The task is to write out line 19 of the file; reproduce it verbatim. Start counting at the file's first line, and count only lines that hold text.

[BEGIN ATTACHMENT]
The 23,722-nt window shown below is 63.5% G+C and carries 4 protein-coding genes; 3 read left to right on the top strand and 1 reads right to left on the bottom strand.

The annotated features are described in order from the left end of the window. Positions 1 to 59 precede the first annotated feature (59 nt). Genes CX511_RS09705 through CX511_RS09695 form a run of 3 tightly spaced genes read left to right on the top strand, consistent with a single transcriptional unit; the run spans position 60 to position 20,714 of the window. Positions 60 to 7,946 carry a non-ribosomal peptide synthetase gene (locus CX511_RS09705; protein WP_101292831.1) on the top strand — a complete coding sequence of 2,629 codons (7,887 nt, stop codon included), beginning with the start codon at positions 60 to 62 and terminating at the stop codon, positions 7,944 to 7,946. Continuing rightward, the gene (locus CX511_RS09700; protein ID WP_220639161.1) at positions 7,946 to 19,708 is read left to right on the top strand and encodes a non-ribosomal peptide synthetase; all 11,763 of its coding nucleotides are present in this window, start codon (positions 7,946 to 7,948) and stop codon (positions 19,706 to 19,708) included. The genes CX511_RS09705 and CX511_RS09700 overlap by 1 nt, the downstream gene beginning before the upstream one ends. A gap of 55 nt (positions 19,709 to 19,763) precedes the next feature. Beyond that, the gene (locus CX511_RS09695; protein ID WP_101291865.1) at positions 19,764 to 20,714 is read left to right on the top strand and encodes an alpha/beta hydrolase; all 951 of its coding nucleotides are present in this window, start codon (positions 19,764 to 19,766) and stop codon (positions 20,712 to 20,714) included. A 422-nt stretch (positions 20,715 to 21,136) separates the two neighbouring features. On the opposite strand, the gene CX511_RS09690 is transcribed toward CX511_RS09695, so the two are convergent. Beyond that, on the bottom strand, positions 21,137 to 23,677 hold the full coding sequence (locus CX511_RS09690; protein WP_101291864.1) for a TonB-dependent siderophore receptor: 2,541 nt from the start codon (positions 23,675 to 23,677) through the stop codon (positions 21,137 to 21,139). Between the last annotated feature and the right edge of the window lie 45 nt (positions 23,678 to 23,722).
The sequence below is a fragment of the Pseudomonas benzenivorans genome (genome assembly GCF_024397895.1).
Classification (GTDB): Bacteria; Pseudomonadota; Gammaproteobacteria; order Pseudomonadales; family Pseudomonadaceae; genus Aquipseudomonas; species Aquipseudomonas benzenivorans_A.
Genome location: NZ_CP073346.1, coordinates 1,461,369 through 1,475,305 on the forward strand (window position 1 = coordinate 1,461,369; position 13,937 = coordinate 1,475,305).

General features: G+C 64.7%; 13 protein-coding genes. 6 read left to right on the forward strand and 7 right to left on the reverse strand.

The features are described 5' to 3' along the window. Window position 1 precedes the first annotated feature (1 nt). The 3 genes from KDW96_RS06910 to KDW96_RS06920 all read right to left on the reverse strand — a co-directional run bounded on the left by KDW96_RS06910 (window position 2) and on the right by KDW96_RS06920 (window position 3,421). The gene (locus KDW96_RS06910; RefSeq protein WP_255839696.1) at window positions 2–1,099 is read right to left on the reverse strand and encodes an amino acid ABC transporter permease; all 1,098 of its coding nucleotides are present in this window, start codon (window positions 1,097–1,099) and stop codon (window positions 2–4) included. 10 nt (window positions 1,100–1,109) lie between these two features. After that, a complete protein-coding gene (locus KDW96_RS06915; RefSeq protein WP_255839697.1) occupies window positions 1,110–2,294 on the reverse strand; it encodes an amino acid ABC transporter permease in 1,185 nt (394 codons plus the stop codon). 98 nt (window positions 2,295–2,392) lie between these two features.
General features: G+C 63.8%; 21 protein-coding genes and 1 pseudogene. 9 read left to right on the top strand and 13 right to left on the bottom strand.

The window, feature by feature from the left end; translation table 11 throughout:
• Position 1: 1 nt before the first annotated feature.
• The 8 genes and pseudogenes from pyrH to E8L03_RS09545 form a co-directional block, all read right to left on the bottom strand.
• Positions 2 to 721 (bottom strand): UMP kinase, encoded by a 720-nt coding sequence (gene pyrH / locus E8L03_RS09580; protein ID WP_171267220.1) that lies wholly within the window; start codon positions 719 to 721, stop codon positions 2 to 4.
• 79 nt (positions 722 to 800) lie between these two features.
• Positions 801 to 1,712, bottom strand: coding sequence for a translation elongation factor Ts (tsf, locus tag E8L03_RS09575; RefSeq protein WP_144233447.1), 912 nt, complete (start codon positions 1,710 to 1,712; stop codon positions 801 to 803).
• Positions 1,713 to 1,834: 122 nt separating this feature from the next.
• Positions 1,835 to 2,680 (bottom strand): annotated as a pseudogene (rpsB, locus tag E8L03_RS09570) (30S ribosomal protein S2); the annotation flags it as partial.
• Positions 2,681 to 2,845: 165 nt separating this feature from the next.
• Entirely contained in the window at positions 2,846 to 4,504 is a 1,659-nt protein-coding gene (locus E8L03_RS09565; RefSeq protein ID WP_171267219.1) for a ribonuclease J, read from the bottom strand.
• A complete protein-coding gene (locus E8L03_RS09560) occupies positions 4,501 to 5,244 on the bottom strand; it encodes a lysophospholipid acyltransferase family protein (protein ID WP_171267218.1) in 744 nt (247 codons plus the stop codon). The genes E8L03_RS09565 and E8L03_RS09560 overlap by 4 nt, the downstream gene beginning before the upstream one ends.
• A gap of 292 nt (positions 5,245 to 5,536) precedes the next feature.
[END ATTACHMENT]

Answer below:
• A complete protein-coding gene (locus E8L03_RS09560) occupies positions 4,501 to 5,244 on the bottom strand; it encodes a lysophospholipid acyltransferase family protein (protein ID WP_171267218.1) in 744 nt (247 codons plus the stop codon). The genes E8L03_RS09565 and E8L03_RS09560 overlap by 4 nt, the downstream gene beginning before the upstream one ends.